In a Tehran without night life, a bridge becomes a gathering place

People walk over Tabiat Bridge, the biggest pedestrian bridge in Tehran that connects Abb-O-Atash Park to Taleghani Park in Iran.
People walk over Tabiat Bridge, the biggest pedestrian bridge in Tehran that connects Abb-O-Atash Park to Taleghani Park in Iran. McClatchy

In a city ruled by the automobile, where crossing the street entails risking your life and a real downtown doesn’t exist, there could hardly be a more unusual weekend destination than the newly built Tabiat Bridge – perched over a busy expressway.

Not quite a year after opening to the public, this undulating, multilevel pedestrian bridge, with its curving walkways and sloping ramps, benches and cafes, has become the go-to place for young people on Friday or Saturday evenings. They stroll about with their friends, listening to music and showing the sort the intimacy between the sexes that the Islamic Republic frowns on in public places.

With well-tended parks at either end, the city lights twinkling to the south and traffic moving slowly on the Modarres highway below, the 890-foot-long bridge has become a gathering point for people from all over the city of 8.3 million.

It’s a new symbol for the Iranian capital, its popularity due in no small part to the fact that, in Tehran, there’s nowhere else to go.

“If I had a choice, I’d rather be at a rock concert,” said Soheil, a 20-year-old basketball coach who is getting a bachelor’s degree in physical education and asked to be identified only by his first name. “But the government always bans them.”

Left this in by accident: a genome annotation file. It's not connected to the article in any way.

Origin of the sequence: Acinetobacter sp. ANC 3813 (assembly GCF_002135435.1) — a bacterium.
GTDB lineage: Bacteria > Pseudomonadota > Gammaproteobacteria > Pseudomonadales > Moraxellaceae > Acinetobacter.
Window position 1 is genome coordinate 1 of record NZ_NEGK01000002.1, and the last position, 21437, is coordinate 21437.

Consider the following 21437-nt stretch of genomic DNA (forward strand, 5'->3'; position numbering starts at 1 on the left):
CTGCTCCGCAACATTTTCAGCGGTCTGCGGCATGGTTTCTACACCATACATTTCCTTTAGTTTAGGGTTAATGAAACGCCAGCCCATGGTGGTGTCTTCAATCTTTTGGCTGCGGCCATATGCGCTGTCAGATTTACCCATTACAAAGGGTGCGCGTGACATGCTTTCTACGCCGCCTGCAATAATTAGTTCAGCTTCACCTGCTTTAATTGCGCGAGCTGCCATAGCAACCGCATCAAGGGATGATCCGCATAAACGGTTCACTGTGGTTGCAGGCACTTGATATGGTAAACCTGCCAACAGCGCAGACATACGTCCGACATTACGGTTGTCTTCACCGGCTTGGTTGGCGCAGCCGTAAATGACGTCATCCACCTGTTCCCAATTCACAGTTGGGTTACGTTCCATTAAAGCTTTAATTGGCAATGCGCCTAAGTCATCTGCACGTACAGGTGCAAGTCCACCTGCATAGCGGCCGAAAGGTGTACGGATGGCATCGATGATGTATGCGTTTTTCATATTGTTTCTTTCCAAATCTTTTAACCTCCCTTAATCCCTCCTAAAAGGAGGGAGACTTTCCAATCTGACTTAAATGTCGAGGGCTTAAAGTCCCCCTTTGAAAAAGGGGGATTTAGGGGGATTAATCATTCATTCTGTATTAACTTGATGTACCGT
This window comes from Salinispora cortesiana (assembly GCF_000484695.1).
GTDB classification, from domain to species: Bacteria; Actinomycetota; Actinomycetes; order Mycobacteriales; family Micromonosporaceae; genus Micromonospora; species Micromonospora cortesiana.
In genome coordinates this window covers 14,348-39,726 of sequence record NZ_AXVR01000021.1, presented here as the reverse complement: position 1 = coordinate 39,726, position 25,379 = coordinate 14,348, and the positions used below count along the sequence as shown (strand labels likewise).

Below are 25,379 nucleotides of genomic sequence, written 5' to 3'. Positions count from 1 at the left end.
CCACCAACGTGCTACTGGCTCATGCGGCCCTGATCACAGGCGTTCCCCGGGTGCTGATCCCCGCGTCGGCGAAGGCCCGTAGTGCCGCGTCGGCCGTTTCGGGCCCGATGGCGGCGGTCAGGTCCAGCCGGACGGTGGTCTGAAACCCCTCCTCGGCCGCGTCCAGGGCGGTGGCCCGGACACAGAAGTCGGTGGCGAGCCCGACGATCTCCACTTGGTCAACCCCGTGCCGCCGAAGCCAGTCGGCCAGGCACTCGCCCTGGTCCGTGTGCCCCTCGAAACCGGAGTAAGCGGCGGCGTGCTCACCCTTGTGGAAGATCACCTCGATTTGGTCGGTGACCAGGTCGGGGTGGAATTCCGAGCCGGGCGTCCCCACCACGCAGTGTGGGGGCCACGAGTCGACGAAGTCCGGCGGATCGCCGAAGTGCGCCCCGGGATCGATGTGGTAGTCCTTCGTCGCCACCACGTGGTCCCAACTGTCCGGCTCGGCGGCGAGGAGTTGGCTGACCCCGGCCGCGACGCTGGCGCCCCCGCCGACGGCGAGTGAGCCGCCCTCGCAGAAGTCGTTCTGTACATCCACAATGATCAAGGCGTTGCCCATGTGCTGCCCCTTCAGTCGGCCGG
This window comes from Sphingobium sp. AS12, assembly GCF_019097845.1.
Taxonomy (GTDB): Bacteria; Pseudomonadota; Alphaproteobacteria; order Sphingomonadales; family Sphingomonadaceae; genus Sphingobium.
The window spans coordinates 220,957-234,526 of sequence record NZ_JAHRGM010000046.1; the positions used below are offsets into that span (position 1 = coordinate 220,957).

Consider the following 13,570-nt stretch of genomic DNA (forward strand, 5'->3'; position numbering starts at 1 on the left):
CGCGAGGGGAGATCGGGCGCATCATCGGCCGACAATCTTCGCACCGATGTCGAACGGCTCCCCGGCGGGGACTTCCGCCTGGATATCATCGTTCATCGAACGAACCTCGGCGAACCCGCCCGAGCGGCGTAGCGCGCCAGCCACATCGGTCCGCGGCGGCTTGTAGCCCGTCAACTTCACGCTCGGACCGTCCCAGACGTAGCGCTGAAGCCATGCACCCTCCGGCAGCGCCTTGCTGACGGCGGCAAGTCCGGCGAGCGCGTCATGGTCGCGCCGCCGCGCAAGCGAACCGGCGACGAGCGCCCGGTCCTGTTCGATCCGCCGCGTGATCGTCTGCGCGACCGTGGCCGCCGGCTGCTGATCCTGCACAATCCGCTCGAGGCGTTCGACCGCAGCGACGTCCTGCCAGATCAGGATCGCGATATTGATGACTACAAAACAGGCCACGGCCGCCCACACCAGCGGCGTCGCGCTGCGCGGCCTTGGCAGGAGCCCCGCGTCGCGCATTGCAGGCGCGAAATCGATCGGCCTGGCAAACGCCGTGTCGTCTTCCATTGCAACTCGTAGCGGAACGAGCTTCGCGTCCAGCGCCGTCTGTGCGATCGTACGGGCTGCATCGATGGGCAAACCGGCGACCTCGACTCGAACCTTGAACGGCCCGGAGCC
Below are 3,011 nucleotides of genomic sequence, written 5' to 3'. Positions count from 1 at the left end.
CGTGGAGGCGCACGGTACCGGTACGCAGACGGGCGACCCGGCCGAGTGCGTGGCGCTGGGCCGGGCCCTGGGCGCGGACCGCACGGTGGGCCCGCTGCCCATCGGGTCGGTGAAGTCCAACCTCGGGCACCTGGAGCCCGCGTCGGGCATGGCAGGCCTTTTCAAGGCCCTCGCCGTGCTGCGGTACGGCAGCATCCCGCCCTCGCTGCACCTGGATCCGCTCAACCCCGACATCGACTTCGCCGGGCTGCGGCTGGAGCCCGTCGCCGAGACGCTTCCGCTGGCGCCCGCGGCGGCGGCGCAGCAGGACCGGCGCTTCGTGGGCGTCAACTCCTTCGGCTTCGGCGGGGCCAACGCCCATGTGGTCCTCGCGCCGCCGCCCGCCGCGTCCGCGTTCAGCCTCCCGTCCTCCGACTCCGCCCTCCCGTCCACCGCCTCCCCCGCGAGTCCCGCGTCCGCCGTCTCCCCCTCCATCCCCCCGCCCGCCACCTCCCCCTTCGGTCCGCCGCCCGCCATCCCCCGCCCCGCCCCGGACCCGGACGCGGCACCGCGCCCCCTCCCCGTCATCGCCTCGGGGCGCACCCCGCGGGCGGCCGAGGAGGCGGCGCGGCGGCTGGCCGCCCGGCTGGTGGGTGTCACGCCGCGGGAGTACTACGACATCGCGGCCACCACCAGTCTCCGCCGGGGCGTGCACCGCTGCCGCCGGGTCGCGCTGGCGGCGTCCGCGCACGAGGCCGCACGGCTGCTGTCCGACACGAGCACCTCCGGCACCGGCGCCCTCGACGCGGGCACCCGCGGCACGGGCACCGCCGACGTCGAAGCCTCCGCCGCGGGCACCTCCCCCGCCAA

Soheil was among the crowd of people who packed the bridge on a Friday evening. In Aab-o-Atash Park, at the bridge’s eastern end, children frolicked in dancing water fountains as families played no-net badminton. In hilly, wooded Taleghani Park at the bridge’s western end, strollers walked along well-landscaped paths.

Our generation is one that has to master the art of adapting to our environment.

Nasrin, bridge visitor

Gholamhassein Karbaschi, the former Tehran mayor renowned as the master builder of the city’s burgeoning park system, had Iran’s social constraints in mind when he launched the growth of the system, as did the young architect who designed the bridge at age 21.

“We don’t have dance clubs and nightclubs,” said Karabaschi, a reformist who served as mayor from 1991 to 1999 and might have been a candidate for national president until he was jailed on corruption charges in what appeared to be a political frame-up. Parks are “the only place people can go.”

Karabaschi received his visitor in north Tehran at the one-time residence of a top official in pre-revolutionary Iran, a villa that now houses an art museum, an elegant garden and a calligraphy institute. “We tried to make Tehran a livable city,” he said. “We expanded the green space a lot. We bought land and turned it into parks.”

The expansion brought parks to central Tehran and to the hills, valleys and other unusual spaces all around the city’s periphery. To finance the expansion – the goal was 270 square feet per resident from the 53 square feet that had been originally planned – Karabaschi introduced a tax on new construction.

With support from Ali Akhbar Hashemi Rafsanjani, the centrist president who recruited him, and from his successor, reformist President Mohammad Khatami, Karabaschi built on a comprehensive urban plan designed before the Islamic revolution. He insisted on the best experts and architects available and rode herd during construction.